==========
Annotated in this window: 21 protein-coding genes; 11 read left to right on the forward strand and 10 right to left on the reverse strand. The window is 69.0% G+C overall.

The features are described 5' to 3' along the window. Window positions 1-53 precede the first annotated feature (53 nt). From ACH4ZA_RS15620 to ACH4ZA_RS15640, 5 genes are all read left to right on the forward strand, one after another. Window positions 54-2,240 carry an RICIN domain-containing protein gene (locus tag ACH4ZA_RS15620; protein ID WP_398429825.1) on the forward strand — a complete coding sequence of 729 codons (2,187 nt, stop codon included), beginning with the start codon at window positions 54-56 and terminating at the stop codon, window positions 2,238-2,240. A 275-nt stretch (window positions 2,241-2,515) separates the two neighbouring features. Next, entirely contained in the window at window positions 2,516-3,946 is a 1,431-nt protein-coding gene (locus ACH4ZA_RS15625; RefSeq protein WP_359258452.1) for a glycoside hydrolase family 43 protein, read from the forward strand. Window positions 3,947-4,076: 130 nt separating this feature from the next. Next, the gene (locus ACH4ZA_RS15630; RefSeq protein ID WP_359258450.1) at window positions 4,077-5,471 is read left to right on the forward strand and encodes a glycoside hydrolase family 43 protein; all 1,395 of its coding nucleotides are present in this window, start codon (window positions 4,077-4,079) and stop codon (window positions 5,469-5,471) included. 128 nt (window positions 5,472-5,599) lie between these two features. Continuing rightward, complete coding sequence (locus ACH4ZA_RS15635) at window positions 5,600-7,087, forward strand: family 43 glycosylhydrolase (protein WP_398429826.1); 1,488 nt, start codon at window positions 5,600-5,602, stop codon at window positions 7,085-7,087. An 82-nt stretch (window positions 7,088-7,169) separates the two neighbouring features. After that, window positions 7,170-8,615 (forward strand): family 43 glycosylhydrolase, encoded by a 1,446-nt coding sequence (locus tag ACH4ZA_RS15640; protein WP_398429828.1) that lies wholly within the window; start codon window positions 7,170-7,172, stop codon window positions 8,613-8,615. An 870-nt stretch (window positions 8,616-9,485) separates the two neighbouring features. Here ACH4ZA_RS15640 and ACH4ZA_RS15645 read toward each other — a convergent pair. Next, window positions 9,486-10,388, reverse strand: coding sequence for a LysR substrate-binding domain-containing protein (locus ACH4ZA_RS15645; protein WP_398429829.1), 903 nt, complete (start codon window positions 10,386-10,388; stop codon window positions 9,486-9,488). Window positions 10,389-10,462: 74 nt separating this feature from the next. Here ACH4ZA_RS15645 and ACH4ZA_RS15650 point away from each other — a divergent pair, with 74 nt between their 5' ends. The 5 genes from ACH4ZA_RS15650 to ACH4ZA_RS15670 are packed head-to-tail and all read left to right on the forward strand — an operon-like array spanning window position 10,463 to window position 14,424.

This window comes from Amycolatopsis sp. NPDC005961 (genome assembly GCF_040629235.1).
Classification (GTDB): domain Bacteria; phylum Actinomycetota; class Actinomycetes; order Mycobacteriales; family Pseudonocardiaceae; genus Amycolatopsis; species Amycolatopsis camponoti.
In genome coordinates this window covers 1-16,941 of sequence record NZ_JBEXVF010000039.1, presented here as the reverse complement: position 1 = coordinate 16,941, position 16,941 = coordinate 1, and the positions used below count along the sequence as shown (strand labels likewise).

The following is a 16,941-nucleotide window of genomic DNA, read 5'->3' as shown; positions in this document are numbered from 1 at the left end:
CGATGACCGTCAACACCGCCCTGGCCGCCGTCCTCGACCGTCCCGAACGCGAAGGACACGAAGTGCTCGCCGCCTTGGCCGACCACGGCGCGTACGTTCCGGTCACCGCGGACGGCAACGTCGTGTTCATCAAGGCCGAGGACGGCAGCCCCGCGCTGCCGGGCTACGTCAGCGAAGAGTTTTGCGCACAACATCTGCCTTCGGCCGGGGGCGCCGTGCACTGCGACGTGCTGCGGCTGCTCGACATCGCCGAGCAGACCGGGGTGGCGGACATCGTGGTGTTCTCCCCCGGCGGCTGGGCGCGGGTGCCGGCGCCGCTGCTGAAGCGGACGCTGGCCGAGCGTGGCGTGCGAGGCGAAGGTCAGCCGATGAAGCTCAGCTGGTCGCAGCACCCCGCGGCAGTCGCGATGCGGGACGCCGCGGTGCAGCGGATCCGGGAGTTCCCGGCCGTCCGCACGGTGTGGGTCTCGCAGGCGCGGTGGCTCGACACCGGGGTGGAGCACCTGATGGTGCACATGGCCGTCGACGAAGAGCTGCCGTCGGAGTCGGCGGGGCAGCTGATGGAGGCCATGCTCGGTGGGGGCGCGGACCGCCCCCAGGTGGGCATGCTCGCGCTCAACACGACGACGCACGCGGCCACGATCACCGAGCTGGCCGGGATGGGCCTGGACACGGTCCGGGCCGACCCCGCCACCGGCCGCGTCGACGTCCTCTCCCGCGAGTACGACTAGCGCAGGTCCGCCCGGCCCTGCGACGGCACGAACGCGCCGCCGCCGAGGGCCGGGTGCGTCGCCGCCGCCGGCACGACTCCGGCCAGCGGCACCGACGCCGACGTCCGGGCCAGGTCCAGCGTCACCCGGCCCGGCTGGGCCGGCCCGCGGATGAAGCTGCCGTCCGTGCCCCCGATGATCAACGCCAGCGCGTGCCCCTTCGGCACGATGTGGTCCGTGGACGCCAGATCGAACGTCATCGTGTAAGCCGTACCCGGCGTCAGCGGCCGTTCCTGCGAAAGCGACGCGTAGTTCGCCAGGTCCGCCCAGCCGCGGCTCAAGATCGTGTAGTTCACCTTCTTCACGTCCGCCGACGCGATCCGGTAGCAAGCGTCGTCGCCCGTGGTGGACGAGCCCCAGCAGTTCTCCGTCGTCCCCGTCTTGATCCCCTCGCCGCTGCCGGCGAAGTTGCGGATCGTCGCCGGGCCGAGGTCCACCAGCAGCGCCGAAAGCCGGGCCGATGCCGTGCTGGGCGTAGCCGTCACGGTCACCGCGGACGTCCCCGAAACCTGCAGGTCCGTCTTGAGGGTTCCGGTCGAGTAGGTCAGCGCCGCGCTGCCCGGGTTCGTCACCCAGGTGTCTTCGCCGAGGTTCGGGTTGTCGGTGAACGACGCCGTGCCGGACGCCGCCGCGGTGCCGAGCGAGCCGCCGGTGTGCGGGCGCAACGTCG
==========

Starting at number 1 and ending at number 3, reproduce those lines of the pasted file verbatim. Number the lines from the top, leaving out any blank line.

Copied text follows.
Annotated in this window: 21 protein-coding genes; 11 read left to right on the forward strand and 10 right to left on the reverse strand. The window is 69.0% G+C overall.

The features are described 5' to 3' along the window. Window positions 1-53 precede the first annotated feature (53 nt). From ACH4ZA_RS15620 to ACH4ZA_RS15640, 5 genes are all read left to right on the forward strand, one after another. Window positions 54-2,240 carry an RICIN domain-containing protein gene (locus tag ACH4ZA_RS15620; protein ID WP_398429825.1) on the forward strand — a complete coding sequence of 729 codons (2,187 nt, stop codon included), beginning with the start codon at window positions 54-56 and terminating at the stop codon, window positions 2,238-2,240. A 275-nt stretch (window positions 2,241-2,515) separates the two neighbouring features. Next, entirely contained in the window at window positions 2,516-3,946 is a 1,431-nt protein-coding gene (locus ACH4ZA_RS15625; RefSeq protein WP_359258452.1) for a glycoside hydrolase family 43 protein, read from the forward strand. Window positions 3,947-4,076: 130 nt separating this feature from the next. Next, the gene (locus ACH4ZA_RS15630; RefSeq protein ID WP_359258450.1) at window positions 4,077-5,471 is read left to right on the forward strand and encodes a glycoside hydrolase family 43 protein; all 1,395 of its coding nucleotides are present in this window, start codon (window positions 4,077-4,079) and stop codon (window positions 5,469-5,471) included. 128 nt (window positions 5,472-5,599) lie between these two features. Continuing rightward, complete coding sequence (locus ACH4ZA_RS15635) at window positions 5,600-7,087, forward strand: family 43 glycosylhydrolase (protein WP_398429826.1); 1,488 nt, start codon at window positions 5,600-5,602, stop codon at window positions 7,085-7,087. An 82-nt stretch (window positions 7,088-7,169) separates the two neighbouring features. After that, window positions 7,170-8,615 (forward strand): family 43 glycosylhydrolase, encoded by a 1,446-nt coding sequence (locus tag ACH4ZA_RS15640; protein WP_398429828.1) that lies wholly within the window; start codon window positions 7,170-7,172, stop codon window positions 8,613-8,615. An 870-nt stretch (window positions 8,616-9,485) separates the two neighbouring features. Here ACH4ZA_RS15640 and ACH4ZA_RS15645 read toward each other — a convergent pair. Next, window positions 9,486-10,388, reverse strand: coding sequence for a LysR substrate-binding domain-containing protein (locus ACH4ZA_RS15645; protein WP_398429829.1), 903 nt, complete (start codon window positions 10,386-10,388; stop codon window positions 9,486-9,488). Window positions 10,389-10,462: 74 nt separating this feature from the next. Here ACH4ZA_RS15645 and ACH4ZA_RS15650 point away from each other — a divergent pair, with 74 nt between their 5' ends. The 5 genes from ACH4ZA_RS15650 to ACH4ZA_RS15670 are packed head-to-tail and all read left to right on the forward strand — an operon-like array spanning window position 10,463 to window position 14,424.

This window comes from Amycolatopsis sp. NPDC005961 (genome assembly GCF_040629235.1).